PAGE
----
Bringing digital services into the VAT net

The major debate for 2018 will be the taxing of digital services to consumers. The OECD and EU are under pressure to accelerate their own proposals on taxing electronic services provided by large marketplace firms. We may well see a conflict arise between the two, which could lead to the EU having to back down while the US protects its internet giants.

The EU escalates fight on VAT fraud

2018 will bring major challenges for the European Commission’s radical plans to create a single VAT area on B2B transactions, targeted at tackling the stubborn €50bn VAT fraud problem. There will be a lot of political pressure from member states to water down some of the EC reforms – especially from Germany. As a result of the EC’s aggressive timetable of 2022, the implementation of a destination-based VAT system will inevitably slip. That said, progress towards a Mini-One-Stop-Shop on EU B2C e-commerce should see better fortunes.

In the UK, businesses are crying out for some indications on the type of trading model and VAT regime that will be in place post-Brexit. This won’t begin to become clear until the second half of the year when the Free Trade Agreement talks get going. A 2-year+ transition agreement, or a temporary revocation of the Article 50 exit looks likely, which would keep the UK within the EU VAT Directive and the European Court of Justice’s (ECJ) reach.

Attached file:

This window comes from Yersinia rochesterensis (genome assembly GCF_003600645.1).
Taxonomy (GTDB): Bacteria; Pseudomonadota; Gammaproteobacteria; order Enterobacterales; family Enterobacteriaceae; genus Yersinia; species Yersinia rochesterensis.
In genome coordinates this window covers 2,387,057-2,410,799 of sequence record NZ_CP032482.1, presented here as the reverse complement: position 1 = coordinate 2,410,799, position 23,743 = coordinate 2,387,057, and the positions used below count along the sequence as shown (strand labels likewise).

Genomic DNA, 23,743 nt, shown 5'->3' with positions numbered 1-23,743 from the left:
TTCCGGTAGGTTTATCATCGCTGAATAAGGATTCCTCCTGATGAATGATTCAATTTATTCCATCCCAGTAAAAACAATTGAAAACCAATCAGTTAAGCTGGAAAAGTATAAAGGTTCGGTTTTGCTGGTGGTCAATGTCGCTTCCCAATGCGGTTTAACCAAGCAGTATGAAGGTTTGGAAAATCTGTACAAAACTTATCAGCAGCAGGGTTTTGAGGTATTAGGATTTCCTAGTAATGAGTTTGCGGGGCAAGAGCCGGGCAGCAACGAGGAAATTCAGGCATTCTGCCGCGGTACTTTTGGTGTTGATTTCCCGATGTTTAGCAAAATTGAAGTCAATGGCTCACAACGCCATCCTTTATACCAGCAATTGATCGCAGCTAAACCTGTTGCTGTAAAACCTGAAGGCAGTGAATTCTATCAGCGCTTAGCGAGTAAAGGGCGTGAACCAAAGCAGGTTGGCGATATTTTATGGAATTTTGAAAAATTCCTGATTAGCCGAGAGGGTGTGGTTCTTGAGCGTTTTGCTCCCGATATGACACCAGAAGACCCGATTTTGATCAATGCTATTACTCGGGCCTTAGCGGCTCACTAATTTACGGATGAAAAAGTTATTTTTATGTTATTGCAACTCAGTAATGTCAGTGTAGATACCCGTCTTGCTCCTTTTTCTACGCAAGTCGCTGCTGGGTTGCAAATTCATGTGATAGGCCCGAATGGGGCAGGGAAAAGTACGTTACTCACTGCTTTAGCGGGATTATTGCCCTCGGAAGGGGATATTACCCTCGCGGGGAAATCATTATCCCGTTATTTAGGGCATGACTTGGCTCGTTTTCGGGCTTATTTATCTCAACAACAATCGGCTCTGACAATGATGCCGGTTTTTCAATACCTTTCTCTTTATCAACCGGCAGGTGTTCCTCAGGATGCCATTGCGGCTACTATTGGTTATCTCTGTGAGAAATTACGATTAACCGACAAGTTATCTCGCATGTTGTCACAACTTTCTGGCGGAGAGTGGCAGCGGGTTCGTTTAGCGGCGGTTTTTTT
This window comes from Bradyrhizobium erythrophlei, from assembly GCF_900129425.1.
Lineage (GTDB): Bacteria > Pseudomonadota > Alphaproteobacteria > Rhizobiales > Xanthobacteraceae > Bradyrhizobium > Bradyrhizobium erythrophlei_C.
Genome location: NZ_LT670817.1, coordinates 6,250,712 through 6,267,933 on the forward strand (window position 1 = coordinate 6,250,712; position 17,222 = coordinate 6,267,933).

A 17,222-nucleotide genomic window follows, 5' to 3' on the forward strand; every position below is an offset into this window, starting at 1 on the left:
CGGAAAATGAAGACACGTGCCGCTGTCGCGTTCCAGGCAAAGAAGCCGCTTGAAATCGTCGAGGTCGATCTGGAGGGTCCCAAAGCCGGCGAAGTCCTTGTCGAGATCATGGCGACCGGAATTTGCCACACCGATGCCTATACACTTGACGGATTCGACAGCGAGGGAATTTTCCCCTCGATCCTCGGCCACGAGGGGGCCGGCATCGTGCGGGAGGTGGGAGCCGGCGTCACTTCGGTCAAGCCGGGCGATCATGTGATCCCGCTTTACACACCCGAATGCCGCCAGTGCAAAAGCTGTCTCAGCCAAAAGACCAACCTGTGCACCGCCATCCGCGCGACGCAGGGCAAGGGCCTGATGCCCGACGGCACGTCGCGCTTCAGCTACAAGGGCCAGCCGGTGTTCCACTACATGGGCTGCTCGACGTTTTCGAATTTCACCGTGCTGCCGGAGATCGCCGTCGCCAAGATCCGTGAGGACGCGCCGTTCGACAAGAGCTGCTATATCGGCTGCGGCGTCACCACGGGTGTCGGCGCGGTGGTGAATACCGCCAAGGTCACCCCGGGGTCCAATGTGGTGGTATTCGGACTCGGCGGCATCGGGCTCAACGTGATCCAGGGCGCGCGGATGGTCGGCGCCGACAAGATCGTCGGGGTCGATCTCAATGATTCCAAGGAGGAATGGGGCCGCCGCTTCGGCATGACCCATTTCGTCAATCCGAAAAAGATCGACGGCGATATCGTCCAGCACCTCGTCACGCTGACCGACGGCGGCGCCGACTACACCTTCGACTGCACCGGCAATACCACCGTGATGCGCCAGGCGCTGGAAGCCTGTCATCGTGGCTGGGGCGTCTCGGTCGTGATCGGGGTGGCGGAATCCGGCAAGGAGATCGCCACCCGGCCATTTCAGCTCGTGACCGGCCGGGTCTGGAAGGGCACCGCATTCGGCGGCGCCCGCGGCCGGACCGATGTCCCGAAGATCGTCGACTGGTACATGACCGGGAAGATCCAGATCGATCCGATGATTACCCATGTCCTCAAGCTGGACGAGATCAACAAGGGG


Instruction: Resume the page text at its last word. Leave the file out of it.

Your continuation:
US tax reform ignites global retaliation

Increasing retaliation against President Trump’s federal tax reforms could launch a global trade war that undermines international trade agreements and plays havoc with international budgets. The reforms are designed to spur future investment in the US and bring back trillions of dollars in offshore US profits, though they are viewed by some countries as an attack on the global tax consensus and the balance of global investment. These countries could make a referral to the World Trade Organization (WTO) court, leading to a US retreat on international trade cooperation.

For over 30 years, the US has stayed out of the “race to the bottom” on corporate tax rates, leading to significant international investment by US companies that have helped underpin the economies of many trade rivals. However, the new US reforms make the US far more attractive to multinationals that are able to shop around the world for the most favorable tax environments.

The key reforms tabled include cutting the US federal tax rate from 35 percent to 21 percent, a one-off tax charge of 15.5 percent on historic earnings sheltered offshore and now repatriated to the U.S and an imposition of a minimum tax on earnings held offshore from technologies and related intellectual property.

2017 promised strides forward in tax automation. There has been a lot of progress – but it hasn’t come quickly enough. This is pushing the likes of the EU to escalate measures on a trans-national level. This will be the key theme for VAT and all taxes for 2018 – including the fallout from the Paradise Papers tax scandal.

It’s clear that greater automation of tax departments is one of the best defenses. Despite the uncertainties of Brexit and associated issues, many companies are actually bringing forward investment in ERPs and tax reporting software, so that they can react in real-time to whatever challenges come over the barricades next.